And on top of that, we now have an OS that can handle extreme resolutions very well, but we no longer have the displays to match.  It’s absurd to me to think that 11″ netbooks have the same resolution as nearly all 15″ laptops even though they have about half of the screen area.

The result is that I’m now looking at 13-14″ laptops heavily.  If a 13″ laptop has the same resolution as a 15″ laptop, why get the 15″ laptop?  Previously, I’d gotten 15.6″ WSXGA+ screens because that was the largest screen I could handle toting around and the largest resolution I could handle on that screen.  Even 1600×900 sounds like something I’d rather run on a 14″ screen and adjust Windows 7 dpi as needed… but I’ve never seen a 1600×900 14″ laptop.

This isn’t what I imagined when Vista’s high DPI settings arrived.

There is reason for optimism, though.

  1. Apple has started pushing high DPI on the iPhone 4 with the “retina display.”
  2. Apple has started pushing IPS (amazing screen quality) on the iPad and iPhone 4.
  3. Tech companies often copy Apple since Apple has great sales and push innovative form factors and technology.
  4. Windows 7 high DPI is still there.
  5. Eventually, it could become like the megapixel race again since 15″ laptop displays are hovering around 110 dpi while the iPhone 4 is at 300 dpi.
  6. Dell’s bringing back matte screens and promoting them over glossy screens could be the beginning of a manufacturer turn against glossy screens.

It’s hard to say it will happen soon but here’s hoping.


74 thoughts on “Where are the high resolution laptop displays?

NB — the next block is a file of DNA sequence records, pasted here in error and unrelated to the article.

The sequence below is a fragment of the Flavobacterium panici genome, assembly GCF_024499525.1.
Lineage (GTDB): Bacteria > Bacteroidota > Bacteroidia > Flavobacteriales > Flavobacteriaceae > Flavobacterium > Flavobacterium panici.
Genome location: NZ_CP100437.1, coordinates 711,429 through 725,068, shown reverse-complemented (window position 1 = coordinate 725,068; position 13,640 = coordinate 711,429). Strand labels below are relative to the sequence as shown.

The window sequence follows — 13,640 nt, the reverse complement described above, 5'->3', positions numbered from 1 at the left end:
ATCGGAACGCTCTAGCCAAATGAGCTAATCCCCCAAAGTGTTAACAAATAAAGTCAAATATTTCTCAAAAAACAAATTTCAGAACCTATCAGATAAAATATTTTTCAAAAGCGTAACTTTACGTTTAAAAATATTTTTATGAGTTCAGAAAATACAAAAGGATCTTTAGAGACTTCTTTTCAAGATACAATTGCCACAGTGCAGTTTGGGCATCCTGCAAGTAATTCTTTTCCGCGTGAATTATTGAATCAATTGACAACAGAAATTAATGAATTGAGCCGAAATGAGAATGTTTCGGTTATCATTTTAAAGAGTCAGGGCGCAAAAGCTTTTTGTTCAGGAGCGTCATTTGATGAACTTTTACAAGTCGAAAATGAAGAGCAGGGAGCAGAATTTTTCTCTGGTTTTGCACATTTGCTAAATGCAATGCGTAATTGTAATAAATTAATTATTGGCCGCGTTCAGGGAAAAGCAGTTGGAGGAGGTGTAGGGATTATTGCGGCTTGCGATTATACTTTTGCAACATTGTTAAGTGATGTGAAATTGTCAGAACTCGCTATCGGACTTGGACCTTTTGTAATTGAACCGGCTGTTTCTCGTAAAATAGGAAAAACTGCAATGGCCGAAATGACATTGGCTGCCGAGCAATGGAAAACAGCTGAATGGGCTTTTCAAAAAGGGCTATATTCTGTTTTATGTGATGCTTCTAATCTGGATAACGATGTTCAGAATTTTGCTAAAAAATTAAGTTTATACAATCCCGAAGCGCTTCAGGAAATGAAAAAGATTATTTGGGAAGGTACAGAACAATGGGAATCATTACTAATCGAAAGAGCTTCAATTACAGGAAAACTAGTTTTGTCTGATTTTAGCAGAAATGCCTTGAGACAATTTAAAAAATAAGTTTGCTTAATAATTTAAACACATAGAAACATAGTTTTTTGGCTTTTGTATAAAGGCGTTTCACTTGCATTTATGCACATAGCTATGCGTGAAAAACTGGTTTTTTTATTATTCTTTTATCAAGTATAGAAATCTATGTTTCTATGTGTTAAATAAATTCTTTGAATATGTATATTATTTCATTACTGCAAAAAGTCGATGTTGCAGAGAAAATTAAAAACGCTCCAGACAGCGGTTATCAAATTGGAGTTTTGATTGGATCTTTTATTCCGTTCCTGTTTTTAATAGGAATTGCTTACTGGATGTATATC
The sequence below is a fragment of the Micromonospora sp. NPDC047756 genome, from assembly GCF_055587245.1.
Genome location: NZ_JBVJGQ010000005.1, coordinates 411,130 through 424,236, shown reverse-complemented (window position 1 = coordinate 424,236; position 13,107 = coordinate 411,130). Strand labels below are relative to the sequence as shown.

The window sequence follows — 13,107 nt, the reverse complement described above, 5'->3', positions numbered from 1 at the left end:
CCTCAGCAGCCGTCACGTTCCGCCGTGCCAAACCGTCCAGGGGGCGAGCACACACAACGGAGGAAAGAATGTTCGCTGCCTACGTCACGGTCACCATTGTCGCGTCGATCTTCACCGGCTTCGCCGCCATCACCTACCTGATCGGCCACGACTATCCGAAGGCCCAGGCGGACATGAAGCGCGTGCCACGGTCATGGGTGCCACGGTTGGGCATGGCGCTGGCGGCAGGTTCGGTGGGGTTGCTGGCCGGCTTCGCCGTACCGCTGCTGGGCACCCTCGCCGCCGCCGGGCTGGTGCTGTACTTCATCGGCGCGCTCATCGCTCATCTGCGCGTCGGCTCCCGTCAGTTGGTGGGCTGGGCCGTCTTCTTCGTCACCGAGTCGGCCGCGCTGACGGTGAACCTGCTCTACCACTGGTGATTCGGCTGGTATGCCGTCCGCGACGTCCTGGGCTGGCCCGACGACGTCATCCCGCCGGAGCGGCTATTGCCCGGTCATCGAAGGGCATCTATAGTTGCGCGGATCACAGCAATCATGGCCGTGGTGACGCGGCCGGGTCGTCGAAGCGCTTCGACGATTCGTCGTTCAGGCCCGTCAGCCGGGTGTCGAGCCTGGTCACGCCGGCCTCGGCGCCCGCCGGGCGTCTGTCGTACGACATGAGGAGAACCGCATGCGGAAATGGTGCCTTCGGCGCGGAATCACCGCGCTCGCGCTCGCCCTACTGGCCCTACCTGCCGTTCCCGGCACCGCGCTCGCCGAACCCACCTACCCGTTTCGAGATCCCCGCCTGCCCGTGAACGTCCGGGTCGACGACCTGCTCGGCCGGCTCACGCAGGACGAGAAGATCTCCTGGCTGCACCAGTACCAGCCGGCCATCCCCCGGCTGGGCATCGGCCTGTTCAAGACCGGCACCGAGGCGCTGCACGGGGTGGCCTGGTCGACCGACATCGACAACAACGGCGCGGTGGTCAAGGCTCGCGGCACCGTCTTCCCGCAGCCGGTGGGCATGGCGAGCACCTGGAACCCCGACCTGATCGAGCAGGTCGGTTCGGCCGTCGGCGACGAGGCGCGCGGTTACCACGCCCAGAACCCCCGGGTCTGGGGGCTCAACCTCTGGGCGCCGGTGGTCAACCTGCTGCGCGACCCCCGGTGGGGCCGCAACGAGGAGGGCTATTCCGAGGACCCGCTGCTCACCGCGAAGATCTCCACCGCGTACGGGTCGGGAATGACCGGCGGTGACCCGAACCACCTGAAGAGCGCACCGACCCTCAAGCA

1. Had an accident with my Dell Vostro 1510 with a screen res of 1920 x 1200 put in an insurance claim for it and they tried to fob me off with a basic replacement that they said was a close match ….. it was 1366×768 … have refused to take it as a replacement … still waiting to see if they can come up with a better option but not too hopeful 🙁

  2. I truly hope the new iPad will push the resolution standards back up with 2048×1536 in a 3:4 aspect ratio. It seems Apple is definitely setting a new bar. Now if only the laptops would follow suit.

  3. Posting on iPad3. Glory to R E S O L U T I O N !!!
    Perhaps somebody will overlook now. Hi-res brings so better experience even surfing, mailing. Idea that only power users benefit from high resolution is plain bullshit. Dont like iOS. But significant part of my computing will move from laptop to ipad thanks to screen quality.

    Somebody on HP – yours crappy shity screen quality made me switch to somebody willing to listen our needs.

  4. I never wanted to be an Apple fan, but the backward step in screen resolution in the MS laptop realm is about to change me. Once I, and many like me, go that route HP, Dell, etc will lose us likely forever. By this time next year, it appears Apple will have a line of laptops that will make even WUXGA seem low pixel count. I cannot see the MS world catching back up. Buy Apple stock. It is high, but it is going higher.

  5. typing this on a matte 1920×1200 samsung lcd MANUALLY swapped to my laptop. Came across this after a google search of “Why do laptops have horrible resolutions now?”

    This nice thing about LCDs is if the replacment screen is the same size and has the same LVDS connector, the screens can be upgraded in some cases to 1920.

  6. Wow, a surprisingly high number of alike-thinkers! I thought you were all extinguished and that I was the last non-sheepish consumer, disgusted with glossy screens and 16:9 resolution.

    LCD manufacturers jumped on the widescreen technology bandwagon so quickly because they make more money at same diagonal length: a 16:9 or 16:10 widescreen has over 10% less surface than the old 4:3 screen. Less pixels, same price, more money for them. Aside from watching new movies (the older having the 4:3 academy format, just like the iPad) or pictures and websites of snakes and funerals, there’s nothing else where 16:9 format is beneficial. The 4:3 format (or even 3:4) is much better for document reading and barely any website fully utilizes the widescreen.